For U.S. Congressman Dwight Evans, cannabis reform is a matter of both medical justice and criminal justice. Evans realized not only that cannabis can save patients’ lives, but also that the war on drugs was undeniably a major reason for the massive prison population in Pennsylvania. Since then, Evans has developed a firm belief that we must seriously reevaluate the plant. He has learned that having meaningful conversations about reform and justice with people who come from diverse backgrounds is the first step in “ensuring that the communities that have been left out under our watch” will not get left out ever again.


Seth Adler: U.S. Congressman Dwight Evans joins us. Welcome to Cannabis Economy. I'm your host Seth Adler. Download episodes That's two Ns and the word economy. First a word from Bedrocan and then U.S. Congressman Dwight Evans.

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Seth Adler: So it's a busy day.

Dwight Evans: Yes it is.

Seth Adler: Congressman. First off, we got to talk about small business. Obviously we got to talk about cannabis. We got a lot to talk about. I just want to make sure that that we're at peace, because I'm a New York Mets fan. All right? So we got to just-

Dwight Evans: We won't hold that against you.

Seth Adler: Right. We got to talk that out.

Dwight Evans: The Amazing Mets.

Seth Adler: The Amazing Mets.

Dwight Evans: The Amazing Mets. You remember that?

Seth Adler: I don't remember the Amazing Mets. You got me a couple on a couple of years. I remember the '86-

Dwight Evans: '86.

Seth Adler: ... which is by the way, who's in left field, in 1986 for the Boston Red Sox. You know. Dwight Evans.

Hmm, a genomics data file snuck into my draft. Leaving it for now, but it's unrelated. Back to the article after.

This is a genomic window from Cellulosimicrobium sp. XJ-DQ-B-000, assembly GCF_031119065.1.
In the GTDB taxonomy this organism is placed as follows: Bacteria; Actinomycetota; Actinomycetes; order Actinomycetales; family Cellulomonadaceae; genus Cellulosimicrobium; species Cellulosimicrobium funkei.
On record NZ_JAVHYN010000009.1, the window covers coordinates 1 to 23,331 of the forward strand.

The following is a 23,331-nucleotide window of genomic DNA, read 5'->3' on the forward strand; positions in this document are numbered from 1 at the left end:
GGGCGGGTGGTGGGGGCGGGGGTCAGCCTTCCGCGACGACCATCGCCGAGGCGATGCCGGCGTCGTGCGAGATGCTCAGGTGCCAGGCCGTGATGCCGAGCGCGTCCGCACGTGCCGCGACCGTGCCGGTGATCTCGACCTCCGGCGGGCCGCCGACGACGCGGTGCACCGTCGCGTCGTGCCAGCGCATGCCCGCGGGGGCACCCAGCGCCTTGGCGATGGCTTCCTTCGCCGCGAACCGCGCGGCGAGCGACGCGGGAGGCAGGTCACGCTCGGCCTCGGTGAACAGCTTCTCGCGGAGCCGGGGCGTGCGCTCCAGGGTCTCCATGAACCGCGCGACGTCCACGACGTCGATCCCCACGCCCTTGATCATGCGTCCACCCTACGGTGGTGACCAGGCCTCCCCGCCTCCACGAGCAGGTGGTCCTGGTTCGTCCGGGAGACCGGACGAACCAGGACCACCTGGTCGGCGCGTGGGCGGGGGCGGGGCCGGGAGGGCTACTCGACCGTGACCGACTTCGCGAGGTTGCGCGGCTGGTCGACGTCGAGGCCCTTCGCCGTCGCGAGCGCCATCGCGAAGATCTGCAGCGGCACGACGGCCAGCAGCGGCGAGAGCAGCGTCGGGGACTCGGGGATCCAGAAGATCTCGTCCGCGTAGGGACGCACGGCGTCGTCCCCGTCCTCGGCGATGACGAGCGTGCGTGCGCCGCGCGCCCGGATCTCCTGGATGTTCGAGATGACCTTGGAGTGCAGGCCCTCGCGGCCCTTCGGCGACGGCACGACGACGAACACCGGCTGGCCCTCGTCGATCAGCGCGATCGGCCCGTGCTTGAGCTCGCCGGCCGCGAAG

Dwight Evans: Dwight Evans, right. Number 24, Dewey Evans.

Seth Adler: That's it. Dewey.

Dwight Evans: See that? That's what they said about ...

Seth Adler: I mean, you must've gotten that the whole time, I would imagine, right?

Dwight Evans: I did, but Tip O'Neill used to say to, me when he was around, he said that if I lived in Massachusetts I could get elected to anything with this name, with Dwight Evans. So we definitely said that.

Seth Adler: Oh my God, yeah. Yeah, still to this day, I'm sure.

Dwight Evans: Still to this day, Dewey Evans. Right fielder, 24, yes.

Seth Adler: All right, so we'll come back to Tip, hopefully, if we've got some time. Where do you come in on cannabis? When did this start being something that you were interested in?

Dwight Evans: I was in the state legislature, Pennsylvania legislature, for many, many years.

Seth Adler: Okay.

Dwight Evans: 2015, the current governor, Governor Wolf, got elected and in 2016 we had a lot of debate about medical marijuana.

Seth Adler: Yep.

Dwight Evans: I voted for it then in 2016 and it was implemented in 2017. so that's kind of when I really, from a legislative standpoint, really got involved in it. But more so than that, I had been thinking, after the discussion had been taking place around medical marijuana, the need to really address this issue. There's the medical side, then there's the criminal justice side. On the medical side, it was indicated to me and a lot of other people at that particular time that it could play some type of savings in people's lives and involvement. I got into that in terms of the science.

Dwight Evans: On the criminal justice side, I thought that we have been somewhat a failure in addressing it in terms of medical marijuana or marijuana in general, I should say to you, as a result of that, looking at the whole decriminalization. When I started out in Pennsylvania legislature, we had 5,000 people in prison. Then up in 2007 we had over 55,000 people in prison. And really, this issue obviously was a part of the whole aspect of the so-called war on drugs, which has been a failure in the first place. In my view, I thought we needed to reevaluate the way we were approaching this, and obviously, marijuana is one of those issues.

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